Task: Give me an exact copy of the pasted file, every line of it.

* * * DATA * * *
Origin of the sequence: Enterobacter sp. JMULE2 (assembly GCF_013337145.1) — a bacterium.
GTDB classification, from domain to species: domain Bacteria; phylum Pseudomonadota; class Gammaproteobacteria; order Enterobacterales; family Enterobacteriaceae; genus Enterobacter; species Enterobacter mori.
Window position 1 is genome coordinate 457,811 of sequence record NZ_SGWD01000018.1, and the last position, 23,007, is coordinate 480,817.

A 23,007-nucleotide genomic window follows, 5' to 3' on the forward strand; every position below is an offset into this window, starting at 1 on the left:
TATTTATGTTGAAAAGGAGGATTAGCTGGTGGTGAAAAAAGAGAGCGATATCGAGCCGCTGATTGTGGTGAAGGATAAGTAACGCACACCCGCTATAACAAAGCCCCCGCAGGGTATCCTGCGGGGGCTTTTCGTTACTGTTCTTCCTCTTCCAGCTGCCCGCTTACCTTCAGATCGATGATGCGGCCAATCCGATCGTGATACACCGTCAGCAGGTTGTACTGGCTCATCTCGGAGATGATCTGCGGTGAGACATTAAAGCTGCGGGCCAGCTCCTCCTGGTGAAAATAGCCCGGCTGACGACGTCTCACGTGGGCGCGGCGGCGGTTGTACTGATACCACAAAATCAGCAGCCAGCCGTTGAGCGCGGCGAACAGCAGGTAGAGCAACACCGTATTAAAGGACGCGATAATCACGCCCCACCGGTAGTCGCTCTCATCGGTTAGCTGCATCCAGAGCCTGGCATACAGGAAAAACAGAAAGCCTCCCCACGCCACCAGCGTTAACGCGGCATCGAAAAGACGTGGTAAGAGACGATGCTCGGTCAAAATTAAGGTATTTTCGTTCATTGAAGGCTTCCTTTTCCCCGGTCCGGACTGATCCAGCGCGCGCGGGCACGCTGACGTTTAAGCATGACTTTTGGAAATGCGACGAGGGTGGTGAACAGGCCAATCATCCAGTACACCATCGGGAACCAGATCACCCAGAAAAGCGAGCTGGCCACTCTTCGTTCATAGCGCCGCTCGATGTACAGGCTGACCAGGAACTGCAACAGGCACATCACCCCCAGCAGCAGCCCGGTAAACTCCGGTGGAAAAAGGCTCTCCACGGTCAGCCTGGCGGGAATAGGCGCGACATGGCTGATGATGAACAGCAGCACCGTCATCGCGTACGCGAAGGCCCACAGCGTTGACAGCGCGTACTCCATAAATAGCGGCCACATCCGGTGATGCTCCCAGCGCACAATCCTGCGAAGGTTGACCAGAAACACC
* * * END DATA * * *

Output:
Origin of the sequence: Enterobacter sp. JMULE2 (assembly GCF_013337145.1) — a bacterium.
GTDB classification, from domain to species: domain Bacteria; phylum Pseudomonadota; class Gammaproteobacteria; order Enterobacterales; family Enterobacteriaceae; genus Enterobacter; species Enterobacter mori.
Window position 1 is genome coordinate 457,811 of sequence record NZ_SGWD01000018.1, and the last position, 23,007, is coordinate 480,817.

A 23,007-nucleotide genomic window follows, 5' to 3' on the forward strand; every position below is an offset into this window, starting at 1 on the left:
TATTTATGTTGAAAAGGAGGATTAGCTGGTGGTGAAAAAAGAGAGCGATATCGAGCCGCTGATTGTGGTGAAGGATAAGTAACGCACACCCGCTATAACAAAGCCCCCGCAGGGTATCCTGCGGGGGCTTTTCGTTACTGTTCTTCCTCTTCCAGCTGCCCGCTTACCTTCAGATCGATGATGCGGCCAATCCGATCGTGATACACCGTCAGCAGGTTGTACTGGCTCATCTCGGAGATGATCTGCGGTGAGACATTAAAGCTGCGGGCCAGCTCCTCCTGGTGAAAATAGCCCGGCTGACGACGTCTCACGTGGGCGCGGCGGCGGTTGTACTGATACCACAAAATCAGCAGCCAGCCGTTGAGCGCGGCGAACAGCAGGTAGAGCAACACCGTATTAAAGGACGCGATAATCACGCCCCACCGGTAGTCGCTCTCATCGGTTAGCTGCATCCAGAGCCTGGCATACAGGAAAAACAGAAAGCCTCCCCACGCCACCAGCGTTAACGCGGCATCGAAAAGACGTGGTAAGAGACGATGCTCGGTCAAAATTAAGGTATTTTCGTTCATTGAAGGCTTCCTTTTCCCCGGTCCGGACTGATCCAGCGCGCGCGGGCACGCTGACGTTTAAGCATGACTTTTGGAAATGCGACGAGGGTGGTGAACAGGCCAATCATCCAGTACACCATCGGGAACCAGATCACCCAGAAAAGCGAGCTGGCCACTCTTCGTTCATAGCGCCGCTCGATGTACAGGCTGACCAGGAACTGCAACAGGCACATCACCCCCAGCAGCAGCCCGGTAAACTCCGGTGGAAAAAGGCTCTCCACGGTCAGCCTGGCGGGAATAGGCGCGACATGGCTGATGATGAACAGCAGCACCGTCATCGCGTACGCGAAGGCCCACAGCGTTGACAGCGCGTACTCCATAAATAGCGGCCACATCCGGTGATGCTCCCAGCGCACAATCCTGCGAAGGTTGACCAGAAACACC